The third, and arguably most important rule, is having a proven asset manager originating the deal. We strongly believe in working with managers who have been through ups and downs. A lot of investors may get into a deal with friends or family, and they don’t necessarily work out. If you go to the top hedge funds in the world and ask for $100 million, you’re not going to get it as their friend or cousin. You’re going to get it if it’s warranted by your credit criteria.
The fourth is we don’t want to invest in opportunities that would mature in longer than three years. We think that after 36 months it gets more difficult for us to underwrite what scenarios may or may not happen during that time.
Number five is our yield profile. If all four rules are met, then we say, “Does this investment hit our target yield of 8-20%?”. We are also building a rules based origination engine that will use data and technology to come up with a YieldStreet Rating or score, sort of a predictive model on investment quality.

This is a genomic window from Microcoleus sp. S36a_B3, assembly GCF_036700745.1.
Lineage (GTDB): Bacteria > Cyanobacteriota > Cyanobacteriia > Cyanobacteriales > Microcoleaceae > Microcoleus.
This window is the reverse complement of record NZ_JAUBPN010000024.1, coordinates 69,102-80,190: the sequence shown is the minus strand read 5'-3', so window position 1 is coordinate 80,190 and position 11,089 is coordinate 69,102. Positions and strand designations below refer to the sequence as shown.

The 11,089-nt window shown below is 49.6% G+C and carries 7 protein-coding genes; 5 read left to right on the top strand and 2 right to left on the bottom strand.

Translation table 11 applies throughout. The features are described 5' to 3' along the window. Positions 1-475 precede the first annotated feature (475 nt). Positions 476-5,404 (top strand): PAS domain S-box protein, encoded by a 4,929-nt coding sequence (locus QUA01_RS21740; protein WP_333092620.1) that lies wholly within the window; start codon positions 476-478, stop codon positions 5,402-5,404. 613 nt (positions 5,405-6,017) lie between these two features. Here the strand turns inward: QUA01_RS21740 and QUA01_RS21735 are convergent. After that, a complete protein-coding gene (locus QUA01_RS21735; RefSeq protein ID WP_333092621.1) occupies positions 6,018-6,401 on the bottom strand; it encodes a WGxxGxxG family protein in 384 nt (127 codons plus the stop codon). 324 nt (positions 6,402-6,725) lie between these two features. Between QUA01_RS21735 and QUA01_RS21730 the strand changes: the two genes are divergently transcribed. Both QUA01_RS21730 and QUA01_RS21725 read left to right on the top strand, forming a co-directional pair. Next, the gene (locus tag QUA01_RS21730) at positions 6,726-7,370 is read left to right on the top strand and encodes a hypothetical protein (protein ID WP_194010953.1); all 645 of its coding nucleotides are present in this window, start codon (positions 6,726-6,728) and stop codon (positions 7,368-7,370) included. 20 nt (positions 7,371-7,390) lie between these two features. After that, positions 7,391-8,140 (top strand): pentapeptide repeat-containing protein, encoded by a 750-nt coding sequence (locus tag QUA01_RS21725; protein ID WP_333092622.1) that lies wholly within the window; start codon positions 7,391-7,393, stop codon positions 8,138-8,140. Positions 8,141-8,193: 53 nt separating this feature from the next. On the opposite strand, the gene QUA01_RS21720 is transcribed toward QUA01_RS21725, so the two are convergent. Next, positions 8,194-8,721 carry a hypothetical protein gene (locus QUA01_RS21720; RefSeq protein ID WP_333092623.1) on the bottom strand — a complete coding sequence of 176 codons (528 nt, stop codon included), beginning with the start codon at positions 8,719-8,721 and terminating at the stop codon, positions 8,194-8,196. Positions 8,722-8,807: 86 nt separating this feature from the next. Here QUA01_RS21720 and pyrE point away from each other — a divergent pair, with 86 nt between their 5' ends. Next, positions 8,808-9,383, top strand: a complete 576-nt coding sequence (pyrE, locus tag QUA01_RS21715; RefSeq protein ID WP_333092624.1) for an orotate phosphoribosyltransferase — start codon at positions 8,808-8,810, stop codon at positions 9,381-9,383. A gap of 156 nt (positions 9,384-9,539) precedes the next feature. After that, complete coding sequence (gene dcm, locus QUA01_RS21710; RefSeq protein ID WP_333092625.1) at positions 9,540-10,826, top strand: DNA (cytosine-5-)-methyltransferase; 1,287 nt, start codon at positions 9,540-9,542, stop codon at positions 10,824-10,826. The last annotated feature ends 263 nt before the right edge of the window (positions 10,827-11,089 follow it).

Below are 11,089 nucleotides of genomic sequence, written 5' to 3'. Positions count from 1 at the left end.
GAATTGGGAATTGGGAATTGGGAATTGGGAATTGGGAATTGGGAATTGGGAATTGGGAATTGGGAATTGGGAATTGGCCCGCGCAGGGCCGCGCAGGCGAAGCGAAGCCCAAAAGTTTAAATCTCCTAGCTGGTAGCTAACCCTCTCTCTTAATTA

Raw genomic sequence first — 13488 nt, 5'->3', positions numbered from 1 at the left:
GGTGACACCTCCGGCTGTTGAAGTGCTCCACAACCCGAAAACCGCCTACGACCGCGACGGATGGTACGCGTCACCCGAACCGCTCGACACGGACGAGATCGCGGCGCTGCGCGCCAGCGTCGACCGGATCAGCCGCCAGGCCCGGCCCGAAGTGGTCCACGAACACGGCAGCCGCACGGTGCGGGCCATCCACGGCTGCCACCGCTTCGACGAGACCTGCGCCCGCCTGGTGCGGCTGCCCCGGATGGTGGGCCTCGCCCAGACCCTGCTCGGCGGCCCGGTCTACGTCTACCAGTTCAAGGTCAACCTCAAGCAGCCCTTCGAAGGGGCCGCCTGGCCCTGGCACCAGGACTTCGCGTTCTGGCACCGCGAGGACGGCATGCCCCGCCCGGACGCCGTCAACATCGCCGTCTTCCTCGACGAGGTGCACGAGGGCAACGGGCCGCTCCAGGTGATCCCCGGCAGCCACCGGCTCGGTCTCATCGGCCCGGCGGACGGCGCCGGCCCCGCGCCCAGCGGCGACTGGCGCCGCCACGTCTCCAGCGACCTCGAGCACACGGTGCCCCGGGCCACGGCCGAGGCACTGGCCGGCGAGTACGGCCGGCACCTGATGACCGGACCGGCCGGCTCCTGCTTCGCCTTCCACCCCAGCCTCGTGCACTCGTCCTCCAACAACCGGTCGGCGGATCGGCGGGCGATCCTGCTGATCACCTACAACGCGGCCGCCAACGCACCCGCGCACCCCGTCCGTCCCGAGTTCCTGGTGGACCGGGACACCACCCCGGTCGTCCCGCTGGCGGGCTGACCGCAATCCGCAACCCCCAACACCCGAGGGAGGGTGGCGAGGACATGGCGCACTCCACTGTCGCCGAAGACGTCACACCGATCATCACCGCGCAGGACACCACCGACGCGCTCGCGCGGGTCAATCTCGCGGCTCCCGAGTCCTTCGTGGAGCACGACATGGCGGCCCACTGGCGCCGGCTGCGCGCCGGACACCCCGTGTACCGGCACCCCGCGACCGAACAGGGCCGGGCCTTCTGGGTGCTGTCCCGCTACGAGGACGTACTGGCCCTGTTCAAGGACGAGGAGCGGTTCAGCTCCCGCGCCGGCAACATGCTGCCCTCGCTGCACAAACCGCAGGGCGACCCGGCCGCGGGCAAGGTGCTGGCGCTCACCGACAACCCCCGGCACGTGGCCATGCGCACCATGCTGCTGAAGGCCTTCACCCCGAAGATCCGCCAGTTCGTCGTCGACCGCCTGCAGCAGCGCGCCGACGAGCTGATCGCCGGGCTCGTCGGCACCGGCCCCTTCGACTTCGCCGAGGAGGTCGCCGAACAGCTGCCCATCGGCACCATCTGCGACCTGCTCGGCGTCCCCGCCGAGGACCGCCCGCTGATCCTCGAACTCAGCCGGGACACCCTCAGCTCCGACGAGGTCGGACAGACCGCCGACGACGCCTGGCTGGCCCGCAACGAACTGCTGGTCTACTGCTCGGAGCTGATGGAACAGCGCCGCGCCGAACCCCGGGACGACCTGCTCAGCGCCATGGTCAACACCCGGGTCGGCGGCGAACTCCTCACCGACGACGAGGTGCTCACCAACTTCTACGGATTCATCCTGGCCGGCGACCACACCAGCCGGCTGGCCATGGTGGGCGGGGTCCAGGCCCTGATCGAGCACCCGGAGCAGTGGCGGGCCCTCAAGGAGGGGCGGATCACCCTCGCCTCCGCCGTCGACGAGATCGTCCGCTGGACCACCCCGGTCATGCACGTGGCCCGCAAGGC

How are the investments backed by assets or collateralized?
Michael: Depending on the strategy and asset class, you have different collateral. I’ll give you three quick examples. First example, in real estate, the underlying property is a two-year loan. We had a mortgage on a property in Brooklyn on Nostrand Avenue, so that’s easy to understand.
We also make loans to professional athletes backed by the guaranteed portion of their contract. The actual collateral is the contract between the team and the player. The teams have a guarantee, or a requirement under all circumstances, to pay a certain dollar amount to the player. If you have a $5 million contract, maybe $2 million is guaranteed. The only risk to that guarantee is death, disgrace or disability, or if the player is called a walk-off. If the player dies or gets in trouble, the investors will be repaid immediately through an insurance policy.